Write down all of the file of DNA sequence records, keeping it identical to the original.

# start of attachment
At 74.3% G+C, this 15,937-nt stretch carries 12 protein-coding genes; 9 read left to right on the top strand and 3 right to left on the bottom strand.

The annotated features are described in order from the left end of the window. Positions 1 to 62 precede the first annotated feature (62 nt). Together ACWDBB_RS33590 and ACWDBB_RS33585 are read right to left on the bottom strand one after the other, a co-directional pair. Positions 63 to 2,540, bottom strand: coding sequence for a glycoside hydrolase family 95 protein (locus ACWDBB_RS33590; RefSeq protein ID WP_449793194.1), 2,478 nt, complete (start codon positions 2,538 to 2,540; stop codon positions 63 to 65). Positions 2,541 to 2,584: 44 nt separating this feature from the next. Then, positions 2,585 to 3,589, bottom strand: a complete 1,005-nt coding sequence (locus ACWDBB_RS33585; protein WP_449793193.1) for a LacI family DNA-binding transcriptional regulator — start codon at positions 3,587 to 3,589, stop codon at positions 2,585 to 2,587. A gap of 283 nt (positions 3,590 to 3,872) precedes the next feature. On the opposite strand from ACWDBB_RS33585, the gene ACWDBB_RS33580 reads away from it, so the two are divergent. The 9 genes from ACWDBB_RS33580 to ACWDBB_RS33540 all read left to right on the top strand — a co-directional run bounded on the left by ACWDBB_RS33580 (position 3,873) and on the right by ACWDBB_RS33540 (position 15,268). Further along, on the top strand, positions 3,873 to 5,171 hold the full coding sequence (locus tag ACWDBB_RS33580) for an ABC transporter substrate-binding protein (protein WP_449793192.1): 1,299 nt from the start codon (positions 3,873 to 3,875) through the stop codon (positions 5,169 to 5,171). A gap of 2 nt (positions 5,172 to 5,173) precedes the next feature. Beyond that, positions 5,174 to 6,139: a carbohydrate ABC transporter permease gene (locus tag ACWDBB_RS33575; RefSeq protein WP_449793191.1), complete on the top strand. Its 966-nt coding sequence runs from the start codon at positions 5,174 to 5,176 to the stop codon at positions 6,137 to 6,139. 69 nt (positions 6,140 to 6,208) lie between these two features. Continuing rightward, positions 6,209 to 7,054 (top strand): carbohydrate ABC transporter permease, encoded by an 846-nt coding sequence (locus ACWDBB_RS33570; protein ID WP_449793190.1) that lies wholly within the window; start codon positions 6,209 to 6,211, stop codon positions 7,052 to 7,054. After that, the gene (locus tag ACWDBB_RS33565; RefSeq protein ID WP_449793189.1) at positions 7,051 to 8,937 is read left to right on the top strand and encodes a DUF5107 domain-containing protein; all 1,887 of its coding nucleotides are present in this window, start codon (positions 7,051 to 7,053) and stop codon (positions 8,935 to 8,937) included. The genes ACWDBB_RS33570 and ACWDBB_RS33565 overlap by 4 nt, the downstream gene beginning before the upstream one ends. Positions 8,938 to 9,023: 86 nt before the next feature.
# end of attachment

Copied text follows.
At 74.3% G+C, this 15,937-nt stretch carries 12 protein-coding genes; 9 read left to right on the top strand and 3 right to left on the bottom strand.

The annotated features are described in order from the left end of the window. Positions 1 to 62 precede the first annotated feature (62 nt). Together ACWDBB_RS33590 and ACWDBB_RS33585 are read right to left on the bottom strand one after the other, a co-directional pair. Positions 63 to 2,540, bottom strand: coding sequence for a glycoside hydrolase family 95 protein (locus ACWDBB_RS33590; RefSeq protein ID WP_449793194.1), 2,478 nt, complete (start codon positions 2,538 to 2,540; stop codon positions 63 to 65). Positions 2,541 to 2,584: 44 nt separating this feature from the next. Then, positions 2,585 to 3,589, bottom strand: a complete 1,005-nt coding sequence (locus ACWDBB_RS33585; protein WP_449793193.1) for a LacI family DNA-binding transcriptional regulator — start codon at positions 3,587 to 3,589, stop codon at positions 2,585 to 2,587. A gap of 283 nt (positions 3,590 to 3,872) precedes the next feature. On the opposite strand from ACWDBB_RS33585, the gene ACWDBB_RS33580 reads away from it, so the two are divergent. The 9 genes from ACWDBB_RS33580 to ACWDBB_RS33540 all read left to right on the top strand — a co-directional run bounded on the left by ACWDBB_RS33580 (position 3,873) and on the right by ACWDBB_RS33540 (position 15,268). Further along, on the top strand, positions 3,873 to 5,171 hold the full coding sequence (locus tag ACWDBB_RS33580) for an ABC transporter substrate-binding protein (protein WP_449793192.1): 1,299 nt from the start codon (positions 3,873 to 3,875) through the stop codon (positions 5,169 to 5,171). A gap of 2 nt (positions 5,172 to 5,173) precedes the next feature. Beyond that, positions 5,174 to 6,139: a carbohydrate ABC transporter permease gene (locus tag ACWDBB_RS33575; RefSeq protein WP_449793191.1), complete on the top strand. Its 966-nt coding sequence runs from the start codon at positions 5,174 to 5,176 to the stop codon at positions 6,137 to 6,139. 69 nt (positions 6,140 to 6,208) lie between these two features. Continuing rightward, positions 6,209 to 7,054 (top strand): carbohydrate ABC transporter permease, encoded by an 846-nt coding sequence (locus ACWDBB_RS33570; protein ID WP_449793190.1) that lies wholly within the window; start codon positions 6,209 to 6,211, stop codon positions 7,052 to 7,054. After that, the gene (locus tag ACWDBB_RS33565; RefSeq protein ID WP_449793189.1) at positions 7,051 to 8,937 is read left to right on the top strand and encodes a DUF5107 domain-containing protein; all 1,887 of its coding nucleotides are present in this window, start codon (positions 7,051 to 7,053) and stop codon (positions 8,935 to 8,937) included. The genes ACWDBB_RS33570 and ACWDBB_RS33565 overlap by 4 nt, the downstream gene beginning before the upstream one ends. Positions 8,938 to 9,023: 86 nt before the next feature.